Wednesday, August 31, 2022

Q&A with Faith Shearin




Faith Shearin is the author of the new young adult novel Lost River, 1918.  Her other books include the poetry collection Orpheus, Turning.


Q: What inspired you to write Lost River, 1918, and how did you create the Van Beest family?


A: The idea for Lost River, 1918 came to me during a blizzard when I was living in a cabin on top of North Mountain in West Virginia. It was a howling storm during which the snow drifted, and wind gusts formed ghostly apparitions, and I found myself daydreaming about a forest where the dead could return to the living.


It was several years later, in 2019 — a few months after my husband died suddenly of a heart attack — that I found the notes and a rough opening chapter of Lost River sitting on the desktop of my computer and I re-entered the world I had begun fashioning during that snowstorm. Disappearing into the caves and river and forest of Darkesville seemed to offer me a way to survive my grief.


The Van Beest family appeared to me in fragments. I found their last name on a gloomy Dutch painting that captured my imagination and the Van Beest parents occurred to me first: a midwife and mortician who were very much in love and whose professions regularly ushered them into the liminal spaces between life and death.


In a museum in Washington, D.C., I happened upon a series of portraits of young Victorian women posing with pet squirrels and, after this — in my mind — Speck began flicking his tail and he, in turn, led me to the shoulders of Anne and Frannie.


Q: I’m so sorry for the loss of your husband…


So, for the novel, did you need to do any research to write it, and if so, did you learn anything that especially surprised you?


A: Much of what I knew about 1918 before I wrote the novel came from books about the Spanish Flu. I was also lucky enough to know my great grandparents — Irene and Henry — who were born at the turn of the 20th century. (They both lived to be nearly 100 years old and she liked to say Let’s get dressed up and go somewhere and he would reply We are dressed up and we are somewhere.)


From them I heard stories of early telephones and sanatoriums and Model Ts; they showed me tintypes of distant relations wearing tea-length dresses with large pockets. The thing that surprised me most when I read factual accounts of 1918 was that horses still pulled fire wagons in many rural areas.


Q: Did you know how the novel would end before you started writing it, or did you make many changes along the way?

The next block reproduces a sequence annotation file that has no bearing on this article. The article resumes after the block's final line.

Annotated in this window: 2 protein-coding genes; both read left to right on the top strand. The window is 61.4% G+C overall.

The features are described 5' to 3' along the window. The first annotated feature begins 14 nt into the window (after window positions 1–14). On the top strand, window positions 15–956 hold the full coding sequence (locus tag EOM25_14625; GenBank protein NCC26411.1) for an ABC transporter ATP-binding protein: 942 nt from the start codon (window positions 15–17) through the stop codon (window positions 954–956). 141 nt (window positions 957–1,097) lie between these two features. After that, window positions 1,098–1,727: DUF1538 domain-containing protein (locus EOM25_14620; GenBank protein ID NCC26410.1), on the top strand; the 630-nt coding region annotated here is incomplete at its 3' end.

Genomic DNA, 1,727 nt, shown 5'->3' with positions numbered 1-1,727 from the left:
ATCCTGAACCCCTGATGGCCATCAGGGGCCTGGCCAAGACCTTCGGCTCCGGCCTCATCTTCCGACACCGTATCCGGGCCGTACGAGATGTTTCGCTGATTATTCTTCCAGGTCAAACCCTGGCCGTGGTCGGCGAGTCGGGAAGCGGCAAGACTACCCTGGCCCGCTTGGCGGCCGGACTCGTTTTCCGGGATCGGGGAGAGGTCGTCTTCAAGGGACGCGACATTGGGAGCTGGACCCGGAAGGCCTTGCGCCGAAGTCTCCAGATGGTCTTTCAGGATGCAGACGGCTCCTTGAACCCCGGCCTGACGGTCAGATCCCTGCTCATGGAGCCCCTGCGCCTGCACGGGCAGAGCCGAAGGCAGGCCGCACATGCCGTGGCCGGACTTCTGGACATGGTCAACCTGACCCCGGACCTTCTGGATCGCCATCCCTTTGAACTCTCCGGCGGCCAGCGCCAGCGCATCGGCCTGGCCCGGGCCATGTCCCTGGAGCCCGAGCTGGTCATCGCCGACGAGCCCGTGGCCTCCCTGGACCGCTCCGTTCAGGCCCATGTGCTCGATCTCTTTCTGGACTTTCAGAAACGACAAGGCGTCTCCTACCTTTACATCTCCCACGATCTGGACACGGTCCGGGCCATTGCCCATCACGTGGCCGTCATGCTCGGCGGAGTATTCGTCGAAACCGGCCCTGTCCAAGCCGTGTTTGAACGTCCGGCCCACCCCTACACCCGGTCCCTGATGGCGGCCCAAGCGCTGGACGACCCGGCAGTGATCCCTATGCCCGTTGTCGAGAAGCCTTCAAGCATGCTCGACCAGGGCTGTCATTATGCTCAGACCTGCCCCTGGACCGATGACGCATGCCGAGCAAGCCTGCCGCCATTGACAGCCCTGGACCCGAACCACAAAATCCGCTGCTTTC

A: I am new to novel writing — I spent the past 25 years as a poet and occasional short story writer — so I began with a formal plot outline. Many of my friends who are novelists warned me that the characters in novels — once you breathed life into them — have minds of their own and, of course, they were right. I abandoned my outline halfway through and just woke each morning to witness and transcribe the story.

Writing the ending of Lost River, 1918 was one of the most emotional and transformative events of my life. I felt, for a moment, as if the veil between the dead and the living fell away and all my family ghosts leaned close, offering love.


Q: What do you hope readers take away from the story?


A: I hope readers are able to escape their own troubles and disappear into the drama of the Van Beest family; I hope they are able to enjoy a landscape where magic is possible and death is less ominous or final.


I used to ask my creative writing students to list their fears and obsessions and use these as the starter seeds for stories and poems. Death and disease were early childhood obsessions for me and I longed for books like Tuck Everlasting or Frankenstein, which contemplated mortality. I suppose I have written the story I wanted to read when I was 14.


Q: What are you working on now?


A: I’m working on a new book of poems in which it is always night and I have begun dreaming about a new YA novel whose narrator seems to be a noble but feeble roof rat.


Q: Anything else we should know?


A: I can be reached at and I am looking forward to visiting book groups, classrooms, and bookshops, and connecting with readers online.


--Interview with Deborah Kalb

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